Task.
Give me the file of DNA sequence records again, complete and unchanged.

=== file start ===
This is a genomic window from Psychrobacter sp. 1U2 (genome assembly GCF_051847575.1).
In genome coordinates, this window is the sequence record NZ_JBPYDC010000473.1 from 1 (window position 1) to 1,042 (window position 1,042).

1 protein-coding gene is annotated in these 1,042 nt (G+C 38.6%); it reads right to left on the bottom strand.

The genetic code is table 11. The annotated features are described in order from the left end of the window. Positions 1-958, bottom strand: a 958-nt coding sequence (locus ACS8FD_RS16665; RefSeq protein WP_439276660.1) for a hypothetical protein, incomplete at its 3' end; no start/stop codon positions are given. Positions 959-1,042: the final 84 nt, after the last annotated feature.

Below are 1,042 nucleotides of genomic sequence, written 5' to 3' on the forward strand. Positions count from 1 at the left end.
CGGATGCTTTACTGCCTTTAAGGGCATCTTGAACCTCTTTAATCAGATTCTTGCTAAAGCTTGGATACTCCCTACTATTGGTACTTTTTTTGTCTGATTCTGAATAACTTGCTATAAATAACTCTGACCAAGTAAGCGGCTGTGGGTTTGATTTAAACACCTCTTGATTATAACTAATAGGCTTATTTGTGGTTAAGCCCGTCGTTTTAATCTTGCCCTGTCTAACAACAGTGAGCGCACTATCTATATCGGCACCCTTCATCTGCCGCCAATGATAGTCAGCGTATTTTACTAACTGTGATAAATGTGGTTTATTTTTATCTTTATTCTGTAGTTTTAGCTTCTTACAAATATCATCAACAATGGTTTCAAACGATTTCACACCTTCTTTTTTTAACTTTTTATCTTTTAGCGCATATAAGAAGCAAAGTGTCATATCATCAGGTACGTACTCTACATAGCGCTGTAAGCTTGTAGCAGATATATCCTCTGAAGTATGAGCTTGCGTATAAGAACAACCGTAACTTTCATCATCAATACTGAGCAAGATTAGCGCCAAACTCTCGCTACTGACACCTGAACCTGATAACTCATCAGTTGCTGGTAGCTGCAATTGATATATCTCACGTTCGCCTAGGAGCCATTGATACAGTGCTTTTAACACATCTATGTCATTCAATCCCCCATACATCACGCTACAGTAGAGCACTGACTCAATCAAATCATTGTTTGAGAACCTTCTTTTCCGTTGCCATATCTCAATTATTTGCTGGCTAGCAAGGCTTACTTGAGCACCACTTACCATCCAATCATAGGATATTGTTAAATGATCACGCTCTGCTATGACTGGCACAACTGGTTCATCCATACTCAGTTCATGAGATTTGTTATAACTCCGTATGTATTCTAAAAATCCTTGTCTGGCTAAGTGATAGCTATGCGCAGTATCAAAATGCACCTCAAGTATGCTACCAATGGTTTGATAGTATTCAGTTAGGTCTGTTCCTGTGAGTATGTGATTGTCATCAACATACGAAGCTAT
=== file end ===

This is a genomic window from Psychrobacter sp. 1U2 (genome assembly GCF_051847575.1).
In genome coordinates, this window is the sequence record NZ_JBPYDC010000473.1 from 1 (window position 1) to 1,042 (window position 1,042).

1 protein-coding gene is annotated in these 1,042 nt (G+C 38.6%); it reads right to left on the bottom strand.

The genetic code is table 11. The annotated features are described in order from the left end of the window. Positions 1-958, bottom strand: a 958-nt coding sequence (locus ACS8FD_RS16665; RefSeq protein WP_439276660.1) for a hypothetical protein, incomplete at its 3' end; no start/stop codon positions are given. Positions 959-1,042: the final 84 nt, after the last annotated feature.

Below are 1,042 nucleotides of genomic sequence, written 5' to 3' on the forward strand. Positions count from 1 at the left end.
CGGATGCTTTACTGCCTTTAAGGGCATCTTGAACCTCTTTAATCAGATTCTTGCTAAAGCTTGGATACTCCCTACTATTGGTACTTTTTTTGTCTGATTCTGAATAACTTGCTATAAATAACTCTGACCAAGTAAGCGGCTGTGGGTTTGATTTAAACACCTCTTGATTATAACTAATAGGCTTATTTGTGGTTAAGCCCGTCGTTTTAATCTTGCCCTGTCTAACAACAGTGAGCGCACTATCTATATCGGCACCCTTCATCTGCCGCCAATGATAGTCAGCGTATTTTACTAACTGTGATAAATGTGGTTTATTTTTATCTTTATTCTGTAGTTTTAGCTTCTTACAAATATCATCAACAATGGTTTCAAACGATTTCACACCTTCTTTTTTTAACTTTTTATCTTTTAGCGCATATAAGAAGCAAAGTGTCATATCATCAGGTACGTACTCTACATAGCGCTGTAAGCTTGTAGCAGATATATCCTCTGAAGTATGAGCTTGCGTATAAGAACAACCGTAACTTTCATCATCAATACTGAGCAAGATTAGCGCCAAACTCTCGCTACTGACACCTGAACCTGATAACTCATCAGTTGCTGGTAGCTGCAATTGATATATCTCACGTTCGCCTAGGAGCCATTGATACAGTGCTTTTAACACATCTATGTCATTCAATCCCCCATACATCACGCTACAGTAGAGCACTGACTCAATCAAATCATTGTTTGAGAACCTTCTTTTCCGTTGCCATATCTCAATTATTTGCTGGCTAGCAAGGCTTACTTGAGCACCACTTACCATCCAATCATAGGATATTGTTAAATGATCACGCTCTGCTATGACTGGCACAACTGGTTCATCCATACTCAGTTCATGAGATTTGTTATAACTCCGTATGTATTCTAAAAATCCTTGTCTGGCTAAGTGATAGCTATGCGCAGTATCAAAATGCACCTCAAGTATGCTACCAATGGTTTGATAGTATTCAGTTAGGTCTGTTCCTGTGAGTATGTGATTGTCATCAACATACGAAGCTAT